John Kerry: Ask bin Laden if he’s better off now than he was four years ago

posted at 11:21 am on September 7, 2012 by Erika Johnsen

Speaking during the buildup to the big nothing-burger that was President Obama’s nomination acceptance speech at the Democratic National Convention on Thursday night, erstwhile presidential candidate and self-styled foreign-policy guru Sen. John Kerry (D-Massachusetts) had an impassioned response to Republicans’ recent revival of the Reagan Metric.

I don’t really know what to say, except… Oof.

 In this campaign, we have a fundamental choice. Will we protect our country and our allies, advance our interests and ideals, do battle where we must and make peace where we can? Or will we entrust our place in the world to someone who just hasn’t learned the lessons of the last decade?

We’ve all learned Mitt Romney doesn’t know much about foreign policy. But he has all these ‘‘neocon advisors’’ who know all the wrong things about foreign policy. He would rely on them – after all, he’s the great outsourcer.

But I say to you: This is not the time to outsource the job of commander in chief. …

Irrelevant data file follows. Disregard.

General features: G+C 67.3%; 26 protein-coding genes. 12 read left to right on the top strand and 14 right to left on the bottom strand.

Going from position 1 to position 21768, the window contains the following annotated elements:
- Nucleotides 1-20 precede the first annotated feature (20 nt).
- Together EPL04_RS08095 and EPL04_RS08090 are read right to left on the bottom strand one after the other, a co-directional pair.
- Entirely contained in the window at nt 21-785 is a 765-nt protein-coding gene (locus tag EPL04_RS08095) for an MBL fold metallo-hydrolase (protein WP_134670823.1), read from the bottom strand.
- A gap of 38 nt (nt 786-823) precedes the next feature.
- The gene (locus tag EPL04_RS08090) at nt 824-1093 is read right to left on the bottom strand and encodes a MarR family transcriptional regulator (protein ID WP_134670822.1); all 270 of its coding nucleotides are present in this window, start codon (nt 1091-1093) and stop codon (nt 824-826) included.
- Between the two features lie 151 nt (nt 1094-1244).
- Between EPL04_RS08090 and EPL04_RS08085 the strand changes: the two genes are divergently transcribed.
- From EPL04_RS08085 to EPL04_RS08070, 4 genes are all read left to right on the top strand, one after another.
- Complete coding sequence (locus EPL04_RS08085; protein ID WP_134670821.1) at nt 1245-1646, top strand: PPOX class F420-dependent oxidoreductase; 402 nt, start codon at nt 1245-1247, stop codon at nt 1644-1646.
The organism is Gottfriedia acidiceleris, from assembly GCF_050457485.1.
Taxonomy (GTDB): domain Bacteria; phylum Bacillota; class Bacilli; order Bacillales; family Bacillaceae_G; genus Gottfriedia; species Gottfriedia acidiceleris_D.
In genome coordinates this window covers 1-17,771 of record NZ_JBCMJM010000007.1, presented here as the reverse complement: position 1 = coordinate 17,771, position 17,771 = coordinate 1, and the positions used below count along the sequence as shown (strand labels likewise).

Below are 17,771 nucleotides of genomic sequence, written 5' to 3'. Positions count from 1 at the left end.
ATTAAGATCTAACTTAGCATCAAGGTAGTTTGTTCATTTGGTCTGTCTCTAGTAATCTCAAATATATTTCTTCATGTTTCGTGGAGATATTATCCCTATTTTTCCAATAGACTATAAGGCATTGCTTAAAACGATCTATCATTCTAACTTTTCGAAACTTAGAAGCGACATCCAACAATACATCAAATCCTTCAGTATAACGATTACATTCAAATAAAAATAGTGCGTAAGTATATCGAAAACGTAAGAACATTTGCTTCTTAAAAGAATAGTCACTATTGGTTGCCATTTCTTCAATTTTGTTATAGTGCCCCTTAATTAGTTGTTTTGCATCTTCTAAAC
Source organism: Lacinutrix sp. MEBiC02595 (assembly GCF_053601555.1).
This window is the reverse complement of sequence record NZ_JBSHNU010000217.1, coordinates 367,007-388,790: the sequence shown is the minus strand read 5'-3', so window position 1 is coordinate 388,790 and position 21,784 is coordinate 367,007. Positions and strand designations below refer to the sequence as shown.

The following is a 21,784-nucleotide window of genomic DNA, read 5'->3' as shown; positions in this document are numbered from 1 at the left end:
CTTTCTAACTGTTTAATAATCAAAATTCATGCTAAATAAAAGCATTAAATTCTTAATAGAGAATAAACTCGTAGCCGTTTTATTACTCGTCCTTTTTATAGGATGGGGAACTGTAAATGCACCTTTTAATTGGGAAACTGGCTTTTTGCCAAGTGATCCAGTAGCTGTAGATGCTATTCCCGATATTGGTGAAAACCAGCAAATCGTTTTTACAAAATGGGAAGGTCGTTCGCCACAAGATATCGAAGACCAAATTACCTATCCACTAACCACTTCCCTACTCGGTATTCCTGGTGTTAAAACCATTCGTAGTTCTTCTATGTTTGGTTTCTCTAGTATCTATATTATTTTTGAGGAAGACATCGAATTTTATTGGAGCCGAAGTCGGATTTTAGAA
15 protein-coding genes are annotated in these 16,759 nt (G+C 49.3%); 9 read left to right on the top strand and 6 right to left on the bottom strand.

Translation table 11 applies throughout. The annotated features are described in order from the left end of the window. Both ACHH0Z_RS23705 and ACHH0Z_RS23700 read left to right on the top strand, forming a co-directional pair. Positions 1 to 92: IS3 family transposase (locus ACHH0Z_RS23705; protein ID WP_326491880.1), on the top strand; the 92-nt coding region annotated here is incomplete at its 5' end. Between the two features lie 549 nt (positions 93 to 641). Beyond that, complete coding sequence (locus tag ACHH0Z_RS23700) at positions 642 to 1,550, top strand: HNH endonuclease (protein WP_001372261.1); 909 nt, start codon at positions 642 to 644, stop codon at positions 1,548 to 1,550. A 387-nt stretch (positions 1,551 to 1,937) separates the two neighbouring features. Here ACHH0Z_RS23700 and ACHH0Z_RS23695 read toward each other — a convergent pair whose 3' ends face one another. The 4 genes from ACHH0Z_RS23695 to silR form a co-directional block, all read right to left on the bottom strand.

…He promised to focus like a laser on al – Qaeda – and he has – our forces have eliminated more of its leadership in the last three years than in all the eight years that came before. And after more than ten years without justice for thousands of Americans murdered on 9/11, after Mitt Romney said it would be ‘‘naive’’ to go into Pakistan to pursue the terrorists, it took President Obama, against the advice of many, to give that order to finally rid this earth of Osama bin Laden. Ask Osama bin Laden if he is better off now than he was four years ago.

Tying together “outsourcing” and foreign-policy advisers? Really? That doesn’t feel like maybe just a little bit of a stretch to you? Because goodness knows that no president ever employs experts in their various fields for the specific purpose of advising them. And I gotta’ say, pointing to a lack of foreign-policy experience on the Romney/Ryan ticket is kind of a bold strategy — lest people look back and recall how much foreign-policy experience Barack Obama had acquired by the time he ran for president. Which was precisely none.


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